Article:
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Emblem of the Mosquitos.

in Vietnam as an airborne FAC, pi- loting Cessna O-1 Bird Dogs and O- 2 Skymasters from 1967 to 1968.

“I started flying in the Delta, ended up at Da Nang, and volun- teered to fly support at Khe Sanh during the siege,” Lannon said dur- ing an interview at EAA AirVen- ture Oshkosh 2004. “The job was a lot like what the Mosquitos did, coordinating positions and targets with the ground troops, marking the targets with white phosphorus rockets, and then directing the fast- movers in.”

Lannon said that since he flew before the enemy began using heat-seeking missiles, he flew most missions in daylight at 1,500 feet. However, unlike the Mosquitoes, who always used a backseat ob- server to overcome the deficiency of flying a low-winged aircraft, Lannon generally flew alone un- less he had to fly an Army artillery observer or was assigned a night- time mission.

“During support of Khe Sanh, they occasionally put me on the night shift,” Lannon said. “The star- light scope was the only thing we had for night vision, and it was still in the early stages of development with a pretty terrible field of view.

Nose art from the original Triple Nickel has been recreated on Lannon and Dietes’ T-6 with the American flag, three nickels, and the famous Mosquito.

You needed a second person to handle the starlight scope. The good thing was that at night [the enemy] would always shoot at the sound of the airplane, and so they were always shooting behind you.”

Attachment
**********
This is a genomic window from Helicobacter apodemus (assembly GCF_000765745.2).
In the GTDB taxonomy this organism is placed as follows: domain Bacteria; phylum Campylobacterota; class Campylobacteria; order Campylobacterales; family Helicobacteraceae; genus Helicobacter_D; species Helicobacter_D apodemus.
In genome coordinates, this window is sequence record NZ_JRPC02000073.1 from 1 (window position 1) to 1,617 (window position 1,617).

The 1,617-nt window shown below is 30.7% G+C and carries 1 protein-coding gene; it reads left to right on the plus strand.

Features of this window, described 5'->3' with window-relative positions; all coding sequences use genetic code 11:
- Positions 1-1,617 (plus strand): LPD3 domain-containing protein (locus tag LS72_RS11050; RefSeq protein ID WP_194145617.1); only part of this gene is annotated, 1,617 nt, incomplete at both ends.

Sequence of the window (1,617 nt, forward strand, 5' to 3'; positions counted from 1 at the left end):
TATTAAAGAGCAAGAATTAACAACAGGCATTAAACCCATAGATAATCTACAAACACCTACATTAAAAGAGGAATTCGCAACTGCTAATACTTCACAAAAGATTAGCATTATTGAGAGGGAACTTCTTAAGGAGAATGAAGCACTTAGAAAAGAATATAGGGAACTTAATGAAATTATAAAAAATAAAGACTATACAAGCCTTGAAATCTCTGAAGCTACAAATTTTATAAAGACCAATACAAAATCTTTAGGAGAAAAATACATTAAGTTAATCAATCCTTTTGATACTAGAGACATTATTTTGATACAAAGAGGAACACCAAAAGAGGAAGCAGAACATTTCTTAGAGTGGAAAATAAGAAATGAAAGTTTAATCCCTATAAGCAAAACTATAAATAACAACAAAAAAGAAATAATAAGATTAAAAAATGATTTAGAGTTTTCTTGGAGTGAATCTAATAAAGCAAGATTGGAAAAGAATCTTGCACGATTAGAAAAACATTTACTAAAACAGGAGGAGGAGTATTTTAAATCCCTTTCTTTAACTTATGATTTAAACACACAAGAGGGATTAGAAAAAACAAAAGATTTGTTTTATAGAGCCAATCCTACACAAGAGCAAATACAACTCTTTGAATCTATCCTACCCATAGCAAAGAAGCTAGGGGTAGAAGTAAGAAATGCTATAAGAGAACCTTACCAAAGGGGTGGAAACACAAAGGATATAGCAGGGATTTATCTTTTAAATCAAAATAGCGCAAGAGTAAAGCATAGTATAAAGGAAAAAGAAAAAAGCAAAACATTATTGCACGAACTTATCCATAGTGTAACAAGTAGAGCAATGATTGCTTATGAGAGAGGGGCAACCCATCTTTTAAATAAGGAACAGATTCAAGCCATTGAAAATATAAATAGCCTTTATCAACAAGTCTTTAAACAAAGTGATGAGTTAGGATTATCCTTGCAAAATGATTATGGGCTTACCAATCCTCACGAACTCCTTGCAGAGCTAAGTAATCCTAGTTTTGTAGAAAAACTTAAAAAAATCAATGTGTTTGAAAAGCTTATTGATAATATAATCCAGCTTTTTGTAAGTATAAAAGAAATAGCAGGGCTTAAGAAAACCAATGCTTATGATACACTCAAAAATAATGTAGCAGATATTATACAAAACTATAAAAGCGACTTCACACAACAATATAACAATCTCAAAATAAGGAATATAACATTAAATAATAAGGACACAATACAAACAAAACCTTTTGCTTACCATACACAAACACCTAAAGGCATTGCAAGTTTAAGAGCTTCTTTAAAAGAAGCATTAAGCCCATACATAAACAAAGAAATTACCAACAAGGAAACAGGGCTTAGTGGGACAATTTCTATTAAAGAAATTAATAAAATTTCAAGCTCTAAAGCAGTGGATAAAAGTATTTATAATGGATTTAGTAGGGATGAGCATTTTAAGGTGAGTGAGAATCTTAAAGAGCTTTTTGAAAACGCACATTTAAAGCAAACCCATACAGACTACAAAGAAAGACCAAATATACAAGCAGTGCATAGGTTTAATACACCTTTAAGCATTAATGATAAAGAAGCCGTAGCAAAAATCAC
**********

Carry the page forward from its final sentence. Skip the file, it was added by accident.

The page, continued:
Lannon said an- other difference be- tween flying airborne FAC during Vietnam was that there was no front line like in Korea. While the Mosquitoes c o n s t a n tly m o ve d with the front, the airborne FACs in Viet- nam were launched from relatively stable bases. Although a pi- lot may move from base to base per new assignments, the en- tire squadron did not constantly move. Having served as an FAC in Vietnam, piloting Cessna O-1 Bird Dogs and O-2 Skymasters from 1967 to 1968, Grant Lannon knew the difficulties FACs faced firsthand, thus his dedication to the restoration of the ex-SAAF T-6 to a pair of Korean War FACs shot down by the enemy. After his tour in Vietnam, Lannon spent an additional 12 years in the Air Force, piloting KC-135 tankers for the Strategic Air Command, working as an en- gineer on the Rockwell B-1A pro- gram, and flying C-131 electronic warfare test platforms at Wright-


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